Bermuda win another close one
Bermuda came out on top again in another thrilling match at King City. Both teams bowled and fielded exceedingly well, but Bermuda knocked off Canada's top order cheaply, allowing them to run off with a series victory.
Canada started out well in the attack, as Umar Bhatti cleaned up yesterday's man of the match Chris Foggo on just the fifth ball of the match. It was a good opening spell overall for the Canadians, as Henry Osinde partnered with Bhatti to limit Bermuda's run-scoring efforts. The second wicket went to Bhatti again, as he induced an edge from Celestine that carried to Qaiser Ali at slip.
After Oronde Bascombe and Irving Romaine were taken care of in quick succession, Bermuda were struggling at 67 for 4 from 17.5 overs. Stephen Outerbridge threatened to have a big innings, but was trapped leg before wicket by Sunil Dhaniram with his score on 42. The innings threatened to collapse with Bermuda on 89 for 5, and they needed a big partnership. It was provided by Rodney Trott and Jekon Edness.
They navigated the tricky middle overs as the Canadian spinners were threatening. They batted at similar rates, always cautiously, and kept the scoreboard ticking over with some well-placed shots and aggressive running. Their sixth-wicket partnership lasted 64 minutes, 17.3 overs, and added 72 runs to the Bermuda tally. It was finally broken when Dhaniram bowled him - he tried to drive over extra cover and was beaten by the spin, taking the top of off-stump.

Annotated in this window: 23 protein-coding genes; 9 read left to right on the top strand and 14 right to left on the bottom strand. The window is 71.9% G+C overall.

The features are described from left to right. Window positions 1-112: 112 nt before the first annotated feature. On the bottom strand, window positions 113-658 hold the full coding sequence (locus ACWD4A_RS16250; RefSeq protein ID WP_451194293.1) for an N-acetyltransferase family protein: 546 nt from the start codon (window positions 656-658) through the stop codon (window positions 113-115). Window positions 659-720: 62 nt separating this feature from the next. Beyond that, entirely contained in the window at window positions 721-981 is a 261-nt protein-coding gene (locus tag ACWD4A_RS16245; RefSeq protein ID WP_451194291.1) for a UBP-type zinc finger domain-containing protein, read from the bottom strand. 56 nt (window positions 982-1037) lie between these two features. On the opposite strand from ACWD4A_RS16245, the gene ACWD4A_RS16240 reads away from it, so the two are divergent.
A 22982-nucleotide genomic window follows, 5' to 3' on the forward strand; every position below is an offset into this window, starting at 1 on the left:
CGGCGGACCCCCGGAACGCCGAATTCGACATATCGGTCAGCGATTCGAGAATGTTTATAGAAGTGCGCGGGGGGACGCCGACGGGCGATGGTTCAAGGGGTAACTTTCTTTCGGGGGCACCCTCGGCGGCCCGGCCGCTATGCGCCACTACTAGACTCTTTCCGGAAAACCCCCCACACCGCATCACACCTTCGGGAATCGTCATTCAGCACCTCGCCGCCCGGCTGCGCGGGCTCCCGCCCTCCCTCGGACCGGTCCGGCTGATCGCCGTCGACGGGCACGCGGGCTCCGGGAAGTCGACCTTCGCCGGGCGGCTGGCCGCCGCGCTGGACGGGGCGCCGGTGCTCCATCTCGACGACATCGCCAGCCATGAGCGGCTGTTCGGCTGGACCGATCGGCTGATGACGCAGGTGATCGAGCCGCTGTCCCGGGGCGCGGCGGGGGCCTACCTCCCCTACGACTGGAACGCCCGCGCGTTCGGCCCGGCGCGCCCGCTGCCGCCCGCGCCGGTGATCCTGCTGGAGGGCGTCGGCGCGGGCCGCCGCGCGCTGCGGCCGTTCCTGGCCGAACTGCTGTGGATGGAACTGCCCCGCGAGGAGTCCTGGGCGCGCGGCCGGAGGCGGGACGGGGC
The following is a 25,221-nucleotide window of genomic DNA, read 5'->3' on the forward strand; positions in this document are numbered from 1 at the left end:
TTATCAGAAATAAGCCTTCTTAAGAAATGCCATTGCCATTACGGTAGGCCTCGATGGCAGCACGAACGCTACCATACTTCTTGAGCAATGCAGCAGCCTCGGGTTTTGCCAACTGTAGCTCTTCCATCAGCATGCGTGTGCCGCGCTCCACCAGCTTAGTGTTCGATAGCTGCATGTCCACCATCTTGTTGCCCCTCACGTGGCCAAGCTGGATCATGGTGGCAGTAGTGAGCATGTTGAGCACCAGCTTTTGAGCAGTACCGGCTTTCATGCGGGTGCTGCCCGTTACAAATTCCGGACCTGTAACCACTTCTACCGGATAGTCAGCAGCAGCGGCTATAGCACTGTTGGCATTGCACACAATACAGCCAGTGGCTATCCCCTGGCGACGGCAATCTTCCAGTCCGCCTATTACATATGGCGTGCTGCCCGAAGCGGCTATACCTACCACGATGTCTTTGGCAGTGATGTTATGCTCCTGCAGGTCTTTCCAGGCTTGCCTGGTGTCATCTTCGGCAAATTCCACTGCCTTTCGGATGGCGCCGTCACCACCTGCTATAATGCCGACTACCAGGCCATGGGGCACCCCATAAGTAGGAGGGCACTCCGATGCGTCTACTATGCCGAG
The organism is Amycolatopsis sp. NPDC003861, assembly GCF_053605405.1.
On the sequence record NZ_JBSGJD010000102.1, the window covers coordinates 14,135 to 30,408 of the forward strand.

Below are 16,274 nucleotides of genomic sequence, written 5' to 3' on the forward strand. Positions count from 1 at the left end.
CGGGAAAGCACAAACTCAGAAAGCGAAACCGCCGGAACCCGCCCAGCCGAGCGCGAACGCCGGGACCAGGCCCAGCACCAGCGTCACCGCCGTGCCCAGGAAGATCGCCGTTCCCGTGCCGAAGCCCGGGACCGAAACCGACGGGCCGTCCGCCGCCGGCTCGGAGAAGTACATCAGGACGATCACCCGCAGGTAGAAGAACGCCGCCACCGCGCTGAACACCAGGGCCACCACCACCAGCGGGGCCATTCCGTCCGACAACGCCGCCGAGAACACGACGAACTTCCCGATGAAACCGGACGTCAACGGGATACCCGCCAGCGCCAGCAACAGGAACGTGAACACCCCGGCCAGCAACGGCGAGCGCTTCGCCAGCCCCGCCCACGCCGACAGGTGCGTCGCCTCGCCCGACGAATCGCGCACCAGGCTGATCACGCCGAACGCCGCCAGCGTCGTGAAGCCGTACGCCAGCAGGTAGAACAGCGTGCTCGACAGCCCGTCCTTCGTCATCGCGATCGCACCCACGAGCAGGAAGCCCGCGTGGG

That was the third of Dhaniram's five wickets, which he took at a cost of just 32 runs. His bowling kept a lid on Bermuda throughout his 10 over spell, and he reacted to his maiden ODI 5 wicket haul by kneeling and kissing the pitch. Umar Bhatti took 2 wickets, conceding 32 runs in 8 overs, while Harvir Baidwan had figures of 1 for 39 in 10 overs of work.
There was concern for Canada in the 31st over, as the accomplished swing bowler Umar Bhatti went down with a shoulder injury suffered diving for a ball at the boundary. Canada's second shoulder injury in as many days - after Zubin Surkari seperated his shoulder yesterday - left them short of players in general and short of bowlers in this game, as Steven Welsh had been left out of the lineup. But Baidwan's efforts along with Dhaniram and Osinde's contributions saw them home.
Bermuda's batsmen managed to keep the remainder of their wickets until the late going, allowing them to have a bit of a hit in the final overs. Rodney Trott led the way right through to the end, facing 100 balls and ending on 48 not out. His work brought the total to one that their bowlers could have a chance to defend. He was deprived of a chance to hit his 50 by a leg bye on the penultimate ball of the innings. It put him off strike, and Dwayne Leverock faced the last ball. He hit a single, which brought the Bermuda total to 201 for the loss of 8 wickets in their 50 overs.
The rains came over the lunch hour, and delayed the restart by around 45 minutes, which meant Canada would be chasing a revised target of 196 to win from 47 overs. The rain also meant Canada would face very similar conditions to those Bermuda faced - cool and a little damp.